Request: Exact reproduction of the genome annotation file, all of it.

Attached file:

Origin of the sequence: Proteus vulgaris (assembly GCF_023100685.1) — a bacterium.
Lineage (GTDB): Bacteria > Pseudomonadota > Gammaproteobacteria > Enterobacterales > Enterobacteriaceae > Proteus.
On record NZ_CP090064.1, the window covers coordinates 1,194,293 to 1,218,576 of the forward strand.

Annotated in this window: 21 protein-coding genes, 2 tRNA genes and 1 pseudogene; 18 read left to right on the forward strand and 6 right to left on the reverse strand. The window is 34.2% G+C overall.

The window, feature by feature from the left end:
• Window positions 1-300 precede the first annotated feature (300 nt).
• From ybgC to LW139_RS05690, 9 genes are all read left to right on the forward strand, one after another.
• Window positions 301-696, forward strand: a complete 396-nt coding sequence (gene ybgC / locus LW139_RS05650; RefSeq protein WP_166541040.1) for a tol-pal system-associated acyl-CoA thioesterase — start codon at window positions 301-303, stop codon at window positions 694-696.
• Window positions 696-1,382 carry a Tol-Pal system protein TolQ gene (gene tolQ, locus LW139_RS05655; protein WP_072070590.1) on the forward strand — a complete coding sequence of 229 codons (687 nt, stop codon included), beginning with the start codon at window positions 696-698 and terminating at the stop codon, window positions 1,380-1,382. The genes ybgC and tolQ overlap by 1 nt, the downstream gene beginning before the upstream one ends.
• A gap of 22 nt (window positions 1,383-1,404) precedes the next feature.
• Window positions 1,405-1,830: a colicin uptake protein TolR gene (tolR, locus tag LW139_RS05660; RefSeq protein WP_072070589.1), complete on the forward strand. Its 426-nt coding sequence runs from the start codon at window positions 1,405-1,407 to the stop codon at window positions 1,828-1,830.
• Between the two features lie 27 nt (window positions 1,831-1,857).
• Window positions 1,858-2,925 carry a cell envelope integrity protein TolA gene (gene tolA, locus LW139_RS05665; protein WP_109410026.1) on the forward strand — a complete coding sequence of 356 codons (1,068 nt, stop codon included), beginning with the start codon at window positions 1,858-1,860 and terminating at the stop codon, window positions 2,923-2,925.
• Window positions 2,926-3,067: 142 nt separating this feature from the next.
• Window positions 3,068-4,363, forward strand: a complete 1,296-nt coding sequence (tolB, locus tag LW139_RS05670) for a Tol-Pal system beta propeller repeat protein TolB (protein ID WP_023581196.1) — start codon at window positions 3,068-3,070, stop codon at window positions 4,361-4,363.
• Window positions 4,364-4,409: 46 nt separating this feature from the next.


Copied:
Origin of the sequence: Proteus vulgaris (assembly GCF_023100685.1) — a bacterium.
Lineage (GTDB): Bacteria > Pseudomonadota > Gammaproteobacteria > Enterobacterales > Enterobacteriaceae > Proteus.
On record NZ_CP090064.1, the window covers coordinates 1,194,293 to 1,218,576 of the forward strand.

Annotated in this window: 21 protein-coding genes, 2 tRNA genes and 1 pseudogene; 18 read left to right on the forward strand and 6 right to left on the reverse strand. The window is 34.2% G+C overall.

The window, feature by feature from the left end:
• Window positions 1-300 precede the first annotated feature (300 nt).
• From ybgC to LW139_RS05690, 9 genes are all read left to right on the forward strand, one after another.
• Window positions 301-696, forward strand: a complete 396-nt coding sequence (gene ybgC / locus LW139_RS05650; RefSeq protein WP_166541040.1) for a tol-pal system-associated acyl-CoA thioesterase — start codon at window positions 301-303, stop codon at window positions 694-696.
• Window positions 696-1,382 carry a Tol-Pal system protein TolQ gene (gene tolQ, locus LW139_RS05655; protein WP_072070590.1) on the forward strand — a complete coding sequence of 229 codons (687 nt, stop codon included), beginning with the start codon at window positions 696-698 and terminating at the stop codon, window positions 1,380-1,382. The genes ybgC and tolQ overlap by 1 nt, the downstream gene beginning before the upstream one ends.
• A gap of 22 nt (window positions 1,383-1,404) precedes the next feature.
• Window positions 1,405-1,830: a colicin uptake protein TolR gene (tolR, locus tag LW139_RS05660; RefSeq protein WP_072070589.1), complete on the forward strand. Its 426-nt coding sequence runs from the start codon at window positions 1,405-1,407 to the stop codon at window positions 1,828-1,830.
• Between the two features lie 27 nt (window positions 1,831-1,857).
• Window positions 1,858-2,925 carry a cell envelope integrity protein TolA gene (gene tolA, locus LW139_RS05665; protein WP_109410026.1) on the forward strand — a complete coding sequence of 356 codons (1,068 nt, stop codon included), beginning with the start codon at window positions 1,858-1,860 and terminating at the stop codon, window positions 2,923-2,925.
• Window positions 2,926-3,067: 142 nt separating this feature from the next.
• Window positions 3,068-4,363, forward strand: a complete 1,296-nt coding sequence (tolB, locus tag LW139_RS05670) for a Tol-Pal system beta propeller repeat protein TolB (protein ID WP_023581196.1) — start codon at window positions 3,068-3,070, stop codon at window positions 4,361-4,363.
• Window positions 4,364-4,409: 46 nt separating this feature from the next.